Quite how this segues into a grand finale defining bathos to the strains of Beethoven almost beggars description, but failed seriousness to this degree of screaming awfulness is choice indeed - unfortunately, for all the wrong reasons.
Kirk Honeycutt, Hollywood Reporter
Save for one sentimental subplot, the writer-director clearly doesn't care for these people very much. Nor is there much reason for viewers to care, either.
Robert Hanks, Independent
Clichéd and contrived.
Tim Robey, Daily Telegraph
It's hard to get past an almost sadistic aloofness in the storytelling, and several of Fiennes's flapping plot strands wither on the vine.
Nigel Andrews, Financial Times
One is unsure what the menu is meant to be in this satire/drama/melodrama.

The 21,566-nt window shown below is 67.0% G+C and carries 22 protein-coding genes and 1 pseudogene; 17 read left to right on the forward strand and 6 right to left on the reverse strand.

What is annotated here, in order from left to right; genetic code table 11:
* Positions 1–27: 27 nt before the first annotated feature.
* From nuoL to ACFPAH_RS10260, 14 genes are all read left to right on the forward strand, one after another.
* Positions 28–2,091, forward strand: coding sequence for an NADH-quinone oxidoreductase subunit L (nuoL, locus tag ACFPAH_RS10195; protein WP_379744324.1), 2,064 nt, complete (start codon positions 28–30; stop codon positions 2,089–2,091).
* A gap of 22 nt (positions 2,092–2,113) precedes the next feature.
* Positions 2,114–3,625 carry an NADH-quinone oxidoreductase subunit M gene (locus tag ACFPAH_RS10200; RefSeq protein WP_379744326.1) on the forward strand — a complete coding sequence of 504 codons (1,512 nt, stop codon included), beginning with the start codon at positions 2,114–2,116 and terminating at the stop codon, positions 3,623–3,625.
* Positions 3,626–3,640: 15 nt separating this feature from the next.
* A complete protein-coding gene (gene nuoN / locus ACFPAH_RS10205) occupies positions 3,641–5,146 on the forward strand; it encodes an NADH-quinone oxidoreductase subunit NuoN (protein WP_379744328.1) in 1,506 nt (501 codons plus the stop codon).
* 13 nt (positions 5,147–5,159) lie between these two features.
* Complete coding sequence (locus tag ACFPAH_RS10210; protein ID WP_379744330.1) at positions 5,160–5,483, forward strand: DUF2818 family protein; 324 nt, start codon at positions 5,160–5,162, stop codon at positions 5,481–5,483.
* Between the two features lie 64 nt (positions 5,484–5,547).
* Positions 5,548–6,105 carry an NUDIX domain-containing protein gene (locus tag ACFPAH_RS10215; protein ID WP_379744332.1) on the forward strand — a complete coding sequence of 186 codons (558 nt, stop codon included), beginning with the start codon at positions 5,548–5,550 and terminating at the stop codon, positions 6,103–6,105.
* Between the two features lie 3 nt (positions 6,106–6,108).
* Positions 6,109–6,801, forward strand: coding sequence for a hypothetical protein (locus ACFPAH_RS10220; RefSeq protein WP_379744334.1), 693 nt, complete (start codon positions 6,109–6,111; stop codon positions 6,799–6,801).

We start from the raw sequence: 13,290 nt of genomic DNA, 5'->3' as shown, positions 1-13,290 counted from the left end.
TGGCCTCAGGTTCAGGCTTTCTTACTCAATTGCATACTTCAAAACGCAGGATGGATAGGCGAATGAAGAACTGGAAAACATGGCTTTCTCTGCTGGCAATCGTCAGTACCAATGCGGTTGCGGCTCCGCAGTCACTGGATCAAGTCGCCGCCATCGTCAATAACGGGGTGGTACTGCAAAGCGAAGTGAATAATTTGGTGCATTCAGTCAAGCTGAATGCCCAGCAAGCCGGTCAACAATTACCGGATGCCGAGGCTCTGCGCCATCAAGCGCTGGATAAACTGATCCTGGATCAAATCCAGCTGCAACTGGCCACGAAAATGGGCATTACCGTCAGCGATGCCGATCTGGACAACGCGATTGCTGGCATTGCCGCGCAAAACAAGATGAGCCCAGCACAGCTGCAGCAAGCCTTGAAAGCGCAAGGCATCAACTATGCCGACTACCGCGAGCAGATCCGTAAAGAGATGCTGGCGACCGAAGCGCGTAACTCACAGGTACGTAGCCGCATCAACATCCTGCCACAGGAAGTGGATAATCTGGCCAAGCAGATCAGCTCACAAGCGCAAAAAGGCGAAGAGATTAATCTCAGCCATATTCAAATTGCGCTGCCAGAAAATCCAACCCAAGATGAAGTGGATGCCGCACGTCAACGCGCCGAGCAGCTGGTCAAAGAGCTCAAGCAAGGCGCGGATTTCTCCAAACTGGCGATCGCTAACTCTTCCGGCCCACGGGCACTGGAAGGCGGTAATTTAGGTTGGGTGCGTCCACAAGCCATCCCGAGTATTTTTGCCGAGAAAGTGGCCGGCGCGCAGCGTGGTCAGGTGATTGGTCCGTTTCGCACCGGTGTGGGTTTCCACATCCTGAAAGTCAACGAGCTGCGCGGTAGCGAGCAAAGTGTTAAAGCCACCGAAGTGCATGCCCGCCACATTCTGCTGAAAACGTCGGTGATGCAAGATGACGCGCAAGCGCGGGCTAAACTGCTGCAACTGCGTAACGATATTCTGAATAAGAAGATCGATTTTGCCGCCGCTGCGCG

Cath Clarke, Guardian [UK]
This is no better, and no worse, than two hours of particularly posh soap opera.
James Mottram, Film4
Not quite the British Magnolia it wants to be, Chromophobia's melting pot plot is too often little more than overheated melodrama. But aided by Damian Lewis's strong turn, it still manages some unexpectedly poignant moments.
Anna Smith, BBC
A lengthy ensemble piece that's emotionally distant but rarely dull.
Neil Smith, Total Film
Given the implausible contrivances that link these disparate protagonists, though, it's hard to care much about any of them in a chilly drama whose sleek aesthetic masks a hollow soul.
Tim Evans, Sky Movies
Chromophobia, incidentally, is an irrational fear of colour. Someting we could have done with a bit more of.
William Thomas, Empire Magazine
Kristin Scott Thomas is marvellous but director Martha Fiennes fails to tie together all the remaining plot strands convincingly.
Matthew Turner, ViewLondon
The performances are fine but the multiple story strands never really add up to much and the film fails to engage on an emotional level.
Rich Cline, Shadows on the Wall
Digs into modern life in some very interesting ways, even though it's not always easy to see the point of it all.